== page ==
KSRTC in Troll Medias !!
If you have a strong social presence online, or at least consider yourself to be pretty active in online communities, you may have experienced what many savvy Internet users call “being trolled.”
Here we are publishing some trolls which regarding the KSRTC.
Credit : Troll Malayalam , ICU , Outspoken , Troll Aanavandi, Troll KSRTC & Others
In Internet slang, a troll is a person who starts quarrels or upsets people on the Internet to distract and sow discord by posting inflammatory and digressive, extraneous, or off-topic messages in an online community (such as a newsgroup, forum, chat room, or blog) with the intent of provoking readers into displaying emotional responses and normalizing tangential discussion, whether for the troll’s amusement or a specific gain.
Both the noun and the verb forms of “troll” are associated with Internet discourse. However, the word has also been used more widely. Media attention in recent years has equated trolling with online harassment. For example, the mass media have used “troll” to mean “a person who defaces Internet tribute sites with the aim of causing grief to families”. In addition, depictions of trolling have been included in popular fictional works, such as the HBO television program The Newsroom, in which a main character encounters harassing persons online and tries to infiltrate their circles by posting negative sexual comments.
Application of the term troll is subjective. Some readers may characterize a post as trolling, while others may regard the same post as a legitimate contribution to the discussion, even if controversial. Like any pejorative term, it can be used as an ad hominem attack, suggesting a negative motivation.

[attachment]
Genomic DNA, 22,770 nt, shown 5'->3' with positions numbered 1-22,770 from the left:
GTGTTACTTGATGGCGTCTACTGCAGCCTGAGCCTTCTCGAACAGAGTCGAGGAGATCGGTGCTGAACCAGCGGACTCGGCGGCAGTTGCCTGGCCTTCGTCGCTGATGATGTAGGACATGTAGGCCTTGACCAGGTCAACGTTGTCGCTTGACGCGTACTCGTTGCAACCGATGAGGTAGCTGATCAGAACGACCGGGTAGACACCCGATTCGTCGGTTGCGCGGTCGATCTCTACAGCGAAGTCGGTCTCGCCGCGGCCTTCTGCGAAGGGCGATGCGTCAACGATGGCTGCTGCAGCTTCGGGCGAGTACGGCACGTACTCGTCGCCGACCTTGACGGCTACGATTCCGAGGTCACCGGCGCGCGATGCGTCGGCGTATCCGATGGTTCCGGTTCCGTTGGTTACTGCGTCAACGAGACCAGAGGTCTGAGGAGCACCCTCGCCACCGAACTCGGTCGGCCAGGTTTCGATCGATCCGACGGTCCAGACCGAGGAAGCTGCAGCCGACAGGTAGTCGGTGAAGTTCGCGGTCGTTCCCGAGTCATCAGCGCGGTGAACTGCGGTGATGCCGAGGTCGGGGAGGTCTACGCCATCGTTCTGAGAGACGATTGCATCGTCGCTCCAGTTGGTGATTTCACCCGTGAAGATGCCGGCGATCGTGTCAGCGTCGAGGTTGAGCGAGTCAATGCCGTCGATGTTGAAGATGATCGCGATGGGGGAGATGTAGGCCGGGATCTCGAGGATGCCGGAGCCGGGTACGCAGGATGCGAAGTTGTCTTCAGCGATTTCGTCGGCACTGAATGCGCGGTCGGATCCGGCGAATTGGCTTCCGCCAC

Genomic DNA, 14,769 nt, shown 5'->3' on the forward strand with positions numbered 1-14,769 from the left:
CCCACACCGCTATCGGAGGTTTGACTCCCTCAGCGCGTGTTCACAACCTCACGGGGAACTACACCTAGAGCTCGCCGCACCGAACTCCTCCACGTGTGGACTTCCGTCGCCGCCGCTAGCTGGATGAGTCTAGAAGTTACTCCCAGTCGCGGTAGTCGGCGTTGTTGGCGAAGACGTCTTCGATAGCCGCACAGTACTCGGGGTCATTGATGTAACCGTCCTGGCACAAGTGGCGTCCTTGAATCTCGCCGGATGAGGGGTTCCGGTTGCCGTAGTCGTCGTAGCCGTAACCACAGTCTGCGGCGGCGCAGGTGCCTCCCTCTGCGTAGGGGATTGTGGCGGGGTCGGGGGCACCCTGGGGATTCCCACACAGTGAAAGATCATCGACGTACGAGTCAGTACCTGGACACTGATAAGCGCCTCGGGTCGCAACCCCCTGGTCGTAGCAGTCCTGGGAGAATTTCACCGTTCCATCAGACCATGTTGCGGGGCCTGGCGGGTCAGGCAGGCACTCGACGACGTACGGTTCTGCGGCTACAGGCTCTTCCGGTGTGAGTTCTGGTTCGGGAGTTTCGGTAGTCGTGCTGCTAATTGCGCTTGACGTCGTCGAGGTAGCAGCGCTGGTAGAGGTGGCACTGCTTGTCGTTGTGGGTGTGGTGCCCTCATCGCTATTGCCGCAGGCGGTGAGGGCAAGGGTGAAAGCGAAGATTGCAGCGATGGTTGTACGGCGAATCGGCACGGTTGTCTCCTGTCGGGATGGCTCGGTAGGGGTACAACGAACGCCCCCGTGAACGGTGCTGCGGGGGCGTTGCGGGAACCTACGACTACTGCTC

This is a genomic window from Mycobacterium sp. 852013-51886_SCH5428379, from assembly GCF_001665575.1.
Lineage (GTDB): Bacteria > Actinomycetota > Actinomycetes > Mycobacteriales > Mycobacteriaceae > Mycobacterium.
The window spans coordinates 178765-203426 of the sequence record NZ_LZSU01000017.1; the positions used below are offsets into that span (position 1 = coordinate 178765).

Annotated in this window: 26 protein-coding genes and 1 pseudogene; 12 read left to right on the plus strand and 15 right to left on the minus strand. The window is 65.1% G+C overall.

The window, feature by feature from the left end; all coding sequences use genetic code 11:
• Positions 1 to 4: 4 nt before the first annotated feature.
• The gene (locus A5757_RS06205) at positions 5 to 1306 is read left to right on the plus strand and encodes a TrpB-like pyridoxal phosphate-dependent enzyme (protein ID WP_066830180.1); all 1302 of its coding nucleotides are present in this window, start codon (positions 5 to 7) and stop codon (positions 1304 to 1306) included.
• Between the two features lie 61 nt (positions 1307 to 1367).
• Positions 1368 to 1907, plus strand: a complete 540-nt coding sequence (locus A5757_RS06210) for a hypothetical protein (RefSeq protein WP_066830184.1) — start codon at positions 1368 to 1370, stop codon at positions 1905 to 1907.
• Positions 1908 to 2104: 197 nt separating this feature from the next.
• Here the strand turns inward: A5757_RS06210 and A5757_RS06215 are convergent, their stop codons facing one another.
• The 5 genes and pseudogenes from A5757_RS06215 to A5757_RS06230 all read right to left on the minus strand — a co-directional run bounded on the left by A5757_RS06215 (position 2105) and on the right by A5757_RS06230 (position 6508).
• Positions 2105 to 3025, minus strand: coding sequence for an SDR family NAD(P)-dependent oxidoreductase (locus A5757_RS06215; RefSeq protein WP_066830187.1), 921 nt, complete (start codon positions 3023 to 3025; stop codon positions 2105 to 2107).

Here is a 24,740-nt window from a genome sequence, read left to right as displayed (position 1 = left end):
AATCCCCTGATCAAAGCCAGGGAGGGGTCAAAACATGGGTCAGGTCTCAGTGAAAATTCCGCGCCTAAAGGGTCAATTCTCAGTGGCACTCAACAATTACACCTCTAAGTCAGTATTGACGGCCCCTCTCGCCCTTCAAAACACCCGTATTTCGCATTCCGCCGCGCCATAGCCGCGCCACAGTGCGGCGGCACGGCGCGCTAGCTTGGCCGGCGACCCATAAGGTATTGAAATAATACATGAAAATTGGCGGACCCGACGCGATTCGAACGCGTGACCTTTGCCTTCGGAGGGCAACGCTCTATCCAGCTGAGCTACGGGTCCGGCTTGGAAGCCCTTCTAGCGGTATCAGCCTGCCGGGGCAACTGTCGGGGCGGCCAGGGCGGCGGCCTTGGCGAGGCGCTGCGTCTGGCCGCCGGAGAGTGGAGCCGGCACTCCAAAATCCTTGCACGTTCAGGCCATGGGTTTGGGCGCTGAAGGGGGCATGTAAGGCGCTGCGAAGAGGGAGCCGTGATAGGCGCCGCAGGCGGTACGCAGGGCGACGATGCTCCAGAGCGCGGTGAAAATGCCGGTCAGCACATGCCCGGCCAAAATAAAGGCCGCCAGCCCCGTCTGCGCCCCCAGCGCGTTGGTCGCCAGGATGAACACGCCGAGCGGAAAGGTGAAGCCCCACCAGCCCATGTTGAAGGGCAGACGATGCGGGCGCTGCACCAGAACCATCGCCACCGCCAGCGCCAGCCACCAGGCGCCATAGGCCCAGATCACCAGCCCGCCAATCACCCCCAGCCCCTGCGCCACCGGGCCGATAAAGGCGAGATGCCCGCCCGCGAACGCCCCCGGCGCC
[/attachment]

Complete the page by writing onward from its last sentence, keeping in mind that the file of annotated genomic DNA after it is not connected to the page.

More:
As noted in an OS News article titled “Why People Troll and How to Stop Them”, “The traditional definition of trolling includes intent. That is, trolls purposely disrupt forums. This definition is too narrow. Whether someone intends to disrupt a thread or not, the results are the same if they do.” Others have addressed the same issue, e.g., Claire Hardaker, in her Ph.D. thesis “Trolling in asynchronous computer-mediated communication: From user discussions to academic definitions.” Popular recognition of the existence (and prevalence) of non-deliberate, “accidental trolls”, has been documented widely, in sources as diverse as Nicole Sullivan’s keynote speech at the 2012 Fluent Conference, titled “Don’t Feed the Trolls” Gizmodo, online opinions on the subject written by Silicon Valley executives and comics.
Regardless of the circumstances, controversial posts may attract a particularly strong response from those unfamiliar with the robust dialogue found in some online, rather than physical, communities. Experienced participants in online forums know that the most effective way to discourage a troll is usually to ignore it, because responding tends to encourage trolls to continue disruptive posts – hence the often-seen warning: “Please do not feed the trolls”. Some believe this to be bad or incomplete advice for effectively dealing with trolls.
The “trollface” is an image occasionally used to indicate trolling in Internet culture.
At times the word is incorrectly used to refer to anyone with controversial, or differing, opinions. Such usage goes against the ordinary meaning of troll in multiple ways. While psychologists have determined that the dark triad traits are common among Internet trolls, some observers claim trolls don’t actually believe the controversial views they claim. Farhad Manjoo criticises this view, noting that if the person really is trolling, they are more intelligent than their critics would believe.